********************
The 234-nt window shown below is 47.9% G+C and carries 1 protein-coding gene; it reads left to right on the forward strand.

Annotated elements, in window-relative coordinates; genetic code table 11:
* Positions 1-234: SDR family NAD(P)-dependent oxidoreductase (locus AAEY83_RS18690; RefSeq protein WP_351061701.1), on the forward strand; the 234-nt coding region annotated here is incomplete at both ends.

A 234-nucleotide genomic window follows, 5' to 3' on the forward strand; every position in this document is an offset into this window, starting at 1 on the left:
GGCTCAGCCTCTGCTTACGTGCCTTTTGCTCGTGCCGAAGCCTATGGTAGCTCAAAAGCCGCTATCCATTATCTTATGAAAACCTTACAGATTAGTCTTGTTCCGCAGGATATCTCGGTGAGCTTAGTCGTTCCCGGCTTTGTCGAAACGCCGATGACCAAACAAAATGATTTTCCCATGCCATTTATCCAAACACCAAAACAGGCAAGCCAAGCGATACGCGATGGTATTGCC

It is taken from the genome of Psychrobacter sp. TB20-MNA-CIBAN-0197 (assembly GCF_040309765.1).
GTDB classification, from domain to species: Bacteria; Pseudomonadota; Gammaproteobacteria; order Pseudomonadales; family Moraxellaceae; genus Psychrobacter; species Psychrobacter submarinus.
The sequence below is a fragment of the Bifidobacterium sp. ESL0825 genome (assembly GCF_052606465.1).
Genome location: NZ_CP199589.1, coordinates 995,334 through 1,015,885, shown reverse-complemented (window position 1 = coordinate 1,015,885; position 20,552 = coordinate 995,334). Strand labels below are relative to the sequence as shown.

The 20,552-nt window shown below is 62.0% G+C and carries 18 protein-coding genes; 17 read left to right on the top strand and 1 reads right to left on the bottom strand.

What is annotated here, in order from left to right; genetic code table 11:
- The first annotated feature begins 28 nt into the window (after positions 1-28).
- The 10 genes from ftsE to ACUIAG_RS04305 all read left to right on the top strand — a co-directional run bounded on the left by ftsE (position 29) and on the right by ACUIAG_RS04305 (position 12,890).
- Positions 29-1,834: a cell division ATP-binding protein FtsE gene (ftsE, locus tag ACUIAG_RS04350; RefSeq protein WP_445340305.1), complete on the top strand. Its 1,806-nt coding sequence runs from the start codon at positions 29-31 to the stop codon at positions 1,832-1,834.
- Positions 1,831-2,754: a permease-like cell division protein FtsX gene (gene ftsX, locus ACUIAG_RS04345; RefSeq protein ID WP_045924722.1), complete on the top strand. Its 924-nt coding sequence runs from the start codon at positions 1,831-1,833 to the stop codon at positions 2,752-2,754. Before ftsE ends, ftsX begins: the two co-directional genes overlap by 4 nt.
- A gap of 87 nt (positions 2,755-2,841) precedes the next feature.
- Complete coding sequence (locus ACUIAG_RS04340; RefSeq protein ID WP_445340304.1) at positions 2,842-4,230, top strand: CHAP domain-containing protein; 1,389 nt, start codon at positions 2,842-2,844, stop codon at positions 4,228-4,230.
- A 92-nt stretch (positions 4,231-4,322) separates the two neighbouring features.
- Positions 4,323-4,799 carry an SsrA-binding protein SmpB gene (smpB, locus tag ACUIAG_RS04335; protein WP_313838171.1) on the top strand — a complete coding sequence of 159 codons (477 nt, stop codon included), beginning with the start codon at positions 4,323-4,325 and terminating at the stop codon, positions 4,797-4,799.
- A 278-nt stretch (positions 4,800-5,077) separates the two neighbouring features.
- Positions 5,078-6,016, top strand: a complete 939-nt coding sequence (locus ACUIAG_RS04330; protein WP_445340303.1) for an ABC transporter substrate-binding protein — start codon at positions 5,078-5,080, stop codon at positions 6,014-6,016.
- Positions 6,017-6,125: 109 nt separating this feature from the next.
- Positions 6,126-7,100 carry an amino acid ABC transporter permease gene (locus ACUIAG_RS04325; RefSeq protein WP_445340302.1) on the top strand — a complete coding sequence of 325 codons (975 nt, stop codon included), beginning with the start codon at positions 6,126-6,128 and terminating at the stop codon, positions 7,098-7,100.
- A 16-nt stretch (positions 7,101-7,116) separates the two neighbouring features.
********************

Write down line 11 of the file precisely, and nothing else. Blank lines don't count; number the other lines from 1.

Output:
What is annotated here, in order from left to right; genetic code table 11: